Written evidence submitted by Policy Connect (CAUK0026)
This document forms Policy Connect’s response to the Business, Energy and Industrial Strategy Committee’s call for evidence on Findings of the Report of Climate Assembly UK.
Policy Connect is a membership-based, not-for-profit, cross-party think tank. We bring together parliamentarians and government in collaboration with academia, business and civil society to inform, influence and improve UK public policy through debate, research and innovative thinking, so as to improve peoples’ lives.
We lead and manage an extensive network of seventeen all-party parliamentary groups, research commissions, forums and campaigns in key policy areas including: health; education & skills; industry, technology & innovation; and sustainability. We shape policy in Westminster through meetings, events, research and impact work.
Policy Connect is submitting written evidence based on our longstanding expertise in sustainability policy. We draw on the wide-ranging evidence and stakeholder input from industry, academia, and the third sector we combine by managing the All-Party Parliamentary Sustainable Resource Group (APSRG); the Sustainable Resource Forum (SRF); the All-Party Parliamentary Climate Change Group (APPCCG); Carbon Connect (CC), and the Westminster Sustainable Business Forum (WSBF).
It has helped with our and industry’s awareness of attitudes towards net zero strategies and solutions. It has informed our work and continues to help guide our research, inquiries and discussions to make sure the public will engage positively with the changes required in the UK’s transition to a low-carbon economy. Specifically, it influences our ongoing work in low-carbon heating, energy efficiency, retrofitting, buildings and delivery of net zero.
The recommendations of the Climate Assembly have informed the outcomes of our Pipeline to 2050 report. In particular, the context of how the assembly participants and the general public see the question of heat decarbonisation, and how that fits with findings of industry, academia and policymakers, has been very informative for the report’s recommendations.
These include the following tests for the Heat and Buildings Strategy:
Further, the Climate Assembly recommendations lay the groundwork for part of the Net Zero Delivery Architecture inquiry that Policy Connect is undertaking together with Darren Jones MP, Alexander Stafford MP and Wera Hobhouse MP, of which public engagement forms a central part.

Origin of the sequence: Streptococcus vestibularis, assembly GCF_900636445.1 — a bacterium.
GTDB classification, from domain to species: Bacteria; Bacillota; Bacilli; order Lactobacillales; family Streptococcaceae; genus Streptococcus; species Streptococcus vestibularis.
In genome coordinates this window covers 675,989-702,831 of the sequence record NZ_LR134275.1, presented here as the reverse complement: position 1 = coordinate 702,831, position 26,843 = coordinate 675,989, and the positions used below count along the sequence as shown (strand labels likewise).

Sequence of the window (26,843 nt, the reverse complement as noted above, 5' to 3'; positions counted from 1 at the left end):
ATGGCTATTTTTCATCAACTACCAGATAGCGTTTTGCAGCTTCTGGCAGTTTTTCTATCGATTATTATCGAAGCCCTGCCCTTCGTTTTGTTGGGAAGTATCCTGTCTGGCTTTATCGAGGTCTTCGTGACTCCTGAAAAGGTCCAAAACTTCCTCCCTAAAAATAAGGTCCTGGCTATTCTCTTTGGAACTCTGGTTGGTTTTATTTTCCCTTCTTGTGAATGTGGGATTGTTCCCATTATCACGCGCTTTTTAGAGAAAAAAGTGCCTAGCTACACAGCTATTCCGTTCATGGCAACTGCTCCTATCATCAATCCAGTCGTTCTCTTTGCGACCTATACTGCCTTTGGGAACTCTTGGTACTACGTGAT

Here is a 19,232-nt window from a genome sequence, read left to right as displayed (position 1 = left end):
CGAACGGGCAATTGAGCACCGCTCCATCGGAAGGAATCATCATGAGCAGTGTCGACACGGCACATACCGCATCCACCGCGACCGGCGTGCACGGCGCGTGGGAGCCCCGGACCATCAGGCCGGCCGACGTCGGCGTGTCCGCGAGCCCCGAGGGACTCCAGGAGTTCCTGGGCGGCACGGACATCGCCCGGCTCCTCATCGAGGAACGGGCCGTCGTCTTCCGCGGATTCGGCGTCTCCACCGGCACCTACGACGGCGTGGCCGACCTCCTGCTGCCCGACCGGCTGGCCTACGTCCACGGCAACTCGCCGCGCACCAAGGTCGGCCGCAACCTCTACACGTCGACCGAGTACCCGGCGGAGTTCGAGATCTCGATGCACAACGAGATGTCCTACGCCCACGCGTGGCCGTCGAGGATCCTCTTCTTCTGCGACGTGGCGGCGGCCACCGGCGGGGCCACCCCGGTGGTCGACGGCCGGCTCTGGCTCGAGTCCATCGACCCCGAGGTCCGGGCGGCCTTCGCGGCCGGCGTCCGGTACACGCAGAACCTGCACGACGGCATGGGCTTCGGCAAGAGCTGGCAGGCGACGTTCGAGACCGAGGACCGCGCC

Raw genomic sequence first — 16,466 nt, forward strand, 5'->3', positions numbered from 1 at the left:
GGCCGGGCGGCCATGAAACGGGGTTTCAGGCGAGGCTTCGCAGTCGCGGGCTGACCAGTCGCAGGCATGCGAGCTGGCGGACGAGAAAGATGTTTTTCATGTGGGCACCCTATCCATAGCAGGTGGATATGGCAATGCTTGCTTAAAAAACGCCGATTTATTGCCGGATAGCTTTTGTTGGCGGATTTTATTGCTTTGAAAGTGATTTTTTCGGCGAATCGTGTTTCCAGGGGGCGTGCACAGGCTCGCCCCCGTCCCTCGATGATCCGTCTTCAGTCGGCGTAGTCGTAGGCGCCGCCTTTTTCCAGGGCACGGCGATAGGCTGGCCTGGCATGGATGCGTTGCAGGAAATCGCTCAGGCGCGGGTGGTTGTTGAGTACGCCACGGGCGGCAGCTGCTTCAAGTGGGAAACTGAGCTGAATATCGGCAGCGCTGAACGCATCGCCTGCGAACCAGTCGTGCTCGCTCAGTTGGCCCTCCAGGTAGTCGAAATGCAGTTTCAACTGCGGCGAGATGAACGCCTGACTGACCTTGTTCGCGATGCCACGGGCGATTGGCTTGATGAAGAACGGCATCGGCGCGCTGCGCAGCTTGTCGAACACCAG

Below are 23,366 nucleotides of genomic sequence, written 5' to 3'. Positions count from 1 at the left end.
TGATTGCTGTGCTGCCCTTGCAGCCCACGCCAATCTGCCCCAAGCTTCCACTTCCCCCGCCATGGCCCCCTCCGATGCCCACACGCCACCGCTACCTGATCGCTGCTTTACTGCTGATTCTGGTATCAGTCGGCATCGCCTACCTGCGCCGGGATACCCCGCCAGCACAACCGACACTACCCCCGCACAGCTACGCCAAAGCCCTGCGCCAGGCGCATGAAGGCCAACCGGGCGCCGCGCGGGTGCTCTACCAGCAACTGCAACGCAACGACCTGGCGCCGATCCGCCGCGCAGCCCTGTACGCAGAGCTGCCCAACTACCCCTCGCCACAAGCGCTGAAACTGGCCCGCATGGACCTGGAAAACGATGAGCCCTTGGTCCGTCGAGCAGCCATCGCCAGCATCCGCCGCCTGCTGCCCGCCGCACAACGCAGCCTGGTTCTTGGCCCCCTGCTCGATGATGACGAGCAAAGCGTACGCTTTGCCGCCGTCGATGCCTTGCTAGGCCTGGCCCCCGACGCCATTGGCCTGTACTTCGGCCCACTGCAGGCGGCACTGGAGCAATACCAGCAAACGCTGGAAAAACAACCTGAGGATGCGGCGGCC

Policy Connect hosted a discussion on the recommendations from the Climate Assembly, focussing on public awareness, information and education. From the discussion we concluded that there is low awareness amongst the general public about the need for policy change and extent of the steps that will need to be taken to reach net zero by 2050. Taking the carbon budgets as an example, we are not on track to deliver by 2050, which most people are unaware of, and they have little general understanding of what the carbon budgets are. As such, there is a need for more and better nationwide education and awareness raising to ensure people are up to date with the changes to come and how they will affect their lives, as well as ways for them to be involved in setting priorities. The Climate Assembly has been a welcome chance to take people through some of the details on big decisions on the future of the gas grid, the importance of high-efficiency heat pumps, low-carbon heating and hydrogen. We understand that very few people are aware of the contribution of heat to climate change and, according to consumers, low-carbon alternatives are rarely advertised at intervention points, such as when a boiler breaks and needs to be replaced. There appears to be a gap between people’s support for nuclear power and the government’s commitment to using nuclear sources of energy, which will need to be addressed given the current plans in the carbon budgets.